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Trees+ for Tigers

Sariska Tiger Reserve, Rajasthan, India

Available for Adoption: 30,000 Trees plus Enlargement of Pond Capacity

Project Purpose
Trees for Tigers

Location
Plantation of local trees in 14 villages across the Kotputli municipality and Dausa and Alwar districts at the Periphery of Sariska Tiger Reserve of Rajasthan, India.

Aim

  • To restore the natural habitat of the tigers and other wildlife prominent in the region.
  • To provide alternate livelihood opportunities via NTFPs (Non-Timber Forest Produce) to the local communities, preventing them from poaching, illegal mining, etc.
  • To spread awareness within the communities about the importance of wildlife conservation by ensuring their participation in the plantation process.
  • To reduce human-animal conflict which is being presently caused due to habitat fragmentation and inadequate biomass resources near the villages
  • To revive a traditional water harvesting pond by the de-siltation process in Doba village

About the Pond
The project involves enlarging an existing pond in Doba Village, having a population of about 1,076 people among 213 households (Census 2011), from a capacity of about 800,000 liters to a capacity of 9,400,000 liters. The de-siltation process alone provided 325 workdays of rural employment to the local villagers, who are all tribals.
The pond, which is based on surface runoff of water, will be enlarged to a length of 400 ft, width of 25 ft and depth of 10 ft After the enlargement, the water pond should be able to suffice for the needs of the villagers throughout the year.

Other expected outcomes from enlargement of the pond include:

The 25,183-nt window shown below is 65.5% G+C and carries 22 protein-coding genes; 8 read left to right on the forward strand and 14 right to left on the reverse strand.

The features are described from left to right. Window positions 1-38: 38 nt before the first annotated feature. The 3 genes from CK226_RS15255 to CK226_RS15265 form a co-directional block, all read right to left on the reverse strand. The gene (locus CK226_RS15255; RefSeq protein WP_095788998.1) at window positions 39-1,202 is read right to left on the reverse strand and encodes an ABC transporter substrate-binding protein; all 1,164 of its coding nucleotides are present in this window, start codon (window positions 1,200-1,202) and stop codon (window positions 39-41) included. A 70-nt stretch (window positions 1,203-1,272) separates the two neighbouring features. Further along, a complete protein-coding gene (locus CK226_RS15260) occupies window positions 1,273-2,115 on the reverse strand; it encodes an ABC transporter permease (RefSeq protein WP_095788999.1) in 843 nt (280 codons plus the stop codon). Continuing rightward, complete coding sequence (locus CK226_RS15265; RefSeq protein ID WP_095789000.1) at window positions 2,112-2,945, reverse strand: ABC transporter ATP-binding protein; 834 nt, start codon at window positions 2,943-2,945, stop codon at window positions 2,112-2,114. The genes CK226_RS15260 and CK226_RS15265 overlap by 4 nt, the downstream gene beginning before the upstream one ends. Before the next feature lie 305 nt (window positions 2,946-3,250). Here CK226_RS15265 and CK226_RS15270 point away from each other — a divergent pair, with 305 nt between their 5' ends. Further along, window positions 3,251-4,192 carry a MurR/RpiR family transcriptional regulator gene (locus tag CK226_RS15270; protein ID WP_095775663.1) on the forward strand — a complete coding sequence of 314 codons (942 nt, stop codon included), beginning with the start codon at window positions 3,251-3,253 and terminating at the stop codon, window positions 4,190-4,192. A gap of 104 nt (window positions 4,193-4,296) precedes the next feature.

• Reduced rainwater run-off because of tree planting will lead to increased groundwater availability, help recharge wells and provide additional water for irrigation.
  • Improved availability of water in 5 villages, greatly benefitting over 2,000 local people and over 3,000 livestock, for consumption and crop irrigation.  
  • Significant increase in the level of the water table in nearby 50 wells and increased water supply for irrigation for about 200 hectares of land in 10 Oran villages
  • The region is likely to see an improvement in the microclimatic conditions, owing to the increasing green cover and rehabilitation of the water bodies
  • Greater availability of medicinal materials, fruits, leaves, etc. as livelihood resources for the local communities due to an increase in the irrigated land

Why Trees?
The area around the Sariska Reserve is rich in mineral reserves and thus, illegal mining has continued in spite of the ban on such activities, which has proved to be a major threat to the tiger population (TNN, 2003). Abhishek Harihar, a tiger scientist for Panthera, a global wild cat conservation organization, states that poaching and infrastructure development act as the greatest threat to our forests and wildlife. Conservation efforts are failing due to the prevalence of poaching. The tree planting will improve the habitat for tigers providing them with vegetative cover